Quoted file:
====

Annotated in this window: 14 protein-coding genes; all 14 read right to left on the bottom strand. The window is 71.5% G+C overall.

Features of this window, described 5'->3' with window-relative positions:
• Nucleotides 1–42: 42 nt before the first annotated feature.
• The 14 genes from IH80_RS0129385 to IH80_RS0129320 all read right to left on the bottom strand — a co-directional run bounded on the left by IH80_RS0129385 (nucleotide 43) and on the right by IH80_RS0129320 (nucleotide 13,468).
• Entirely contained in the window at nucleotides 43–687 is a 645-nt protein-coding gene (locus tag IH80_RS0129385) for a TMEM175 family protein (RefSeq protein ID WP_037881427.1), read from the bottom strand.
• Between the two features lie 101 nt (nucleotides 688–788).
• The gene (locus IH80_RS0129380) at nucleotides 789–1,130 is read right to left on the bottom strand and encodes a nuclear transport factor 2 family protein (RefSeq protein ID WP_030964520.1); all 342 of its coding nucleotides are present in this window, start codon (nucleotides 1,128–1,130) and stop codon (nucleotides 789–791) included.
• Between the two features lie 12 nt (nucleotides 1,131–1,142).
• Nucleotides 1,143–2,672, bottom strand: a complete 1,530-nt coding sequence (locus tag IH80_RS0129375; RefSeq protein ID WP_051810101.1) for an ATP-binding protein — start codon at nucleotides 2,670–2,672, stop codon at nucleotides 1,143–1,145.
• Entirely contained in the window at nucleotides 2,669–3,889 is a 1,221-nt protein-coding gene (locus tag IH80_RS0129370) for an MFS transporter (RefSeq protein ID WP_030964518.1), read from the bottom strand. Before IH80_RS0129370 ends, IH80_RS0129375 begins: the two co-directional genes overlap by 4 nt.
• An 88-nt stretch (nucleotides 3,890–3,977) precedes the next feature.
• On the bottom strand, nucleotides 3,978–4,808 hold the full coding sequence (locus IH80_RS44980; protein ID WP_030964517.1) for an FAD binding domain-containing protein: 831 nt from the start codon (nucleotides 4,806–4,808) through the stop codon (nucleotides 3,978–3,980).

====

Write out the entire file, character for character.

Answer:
Annotated in this window: 14 protein-coding genes; all 14 read right to left on the bottom strand. The window is 71.5% G+C overall.

Features of this window, described 5'->3' with window-relative positions:
• Nucleotides 1–42: 42 nt before the first annotated feature.
• The 14 genes from IH80_RS0129385 to IH80_RS0129320 all read right to left on the bottom strand — a co-directional run bounded on the left by IH80_RS0129385 (nucleotide 43) and on the right by IH80_RS0129320 (nucleotide 13,468).
• Entirely contained in the window at nucleotides 43–687 is a 645-nt protein-coding gene (locus tag IH80_RS0129385) for a TMEM175 family protein (RefSeq protein ID WP_037881427.1), read from the bottom strand.
• Between the two features lie 101 nt (nucleotides 688–788).
• The gene (locus IH80_RS0129380) at nucleotides 789–1,130 is read right to left on the bottom strand and encodes a nuclear transport factor 2 family protein (RefSeq protein ID WP_030964520.1); all 342 of its coding nucleotides are present in this window, start codon (nucleotides 1,128–1,130) and stop codon (nucleotides 789–791) included.
• Between the two features lie 12 nt (nucleotides 1,131–1,142).
• Nucleotides 1,143–2,672, bottom strand: a complete 1,530-nt coding sequence (locus tag IH80_RS0129375; RefSeq protein ID WP_051810101.1) for an ATP-binding protein — start codon at nucleotides 2,670–2,672, stop codon at nucleotides 1,143–1,145.
• Entirely contained in the window at nucleotides 2,669–3,889 is a 1,221-nt protein-coding gene (locus tag IH80_RS0129370) for an MFS transporter (RefSeq protein ID WP_030964518.1), read from the bottom strand. Before IH80_RS0129370 ends, IH80_RS0129375 begins: the two co-directional genes overlap by 4 nt.
• An 88-nt stretch (nucleotides 3,890–3,977) precedes the next feature.
• On the bottom strand, nucleotides 3,978–4,808 hold the full coding sequence (locus IH80_RS44980; protein ID WP_030964517.1) for an FAD binding domain-containing protein: 831 nt from the start codon (nucleotides 4,806–4,808) through the stop codon (nucleotides 3,978–3,980).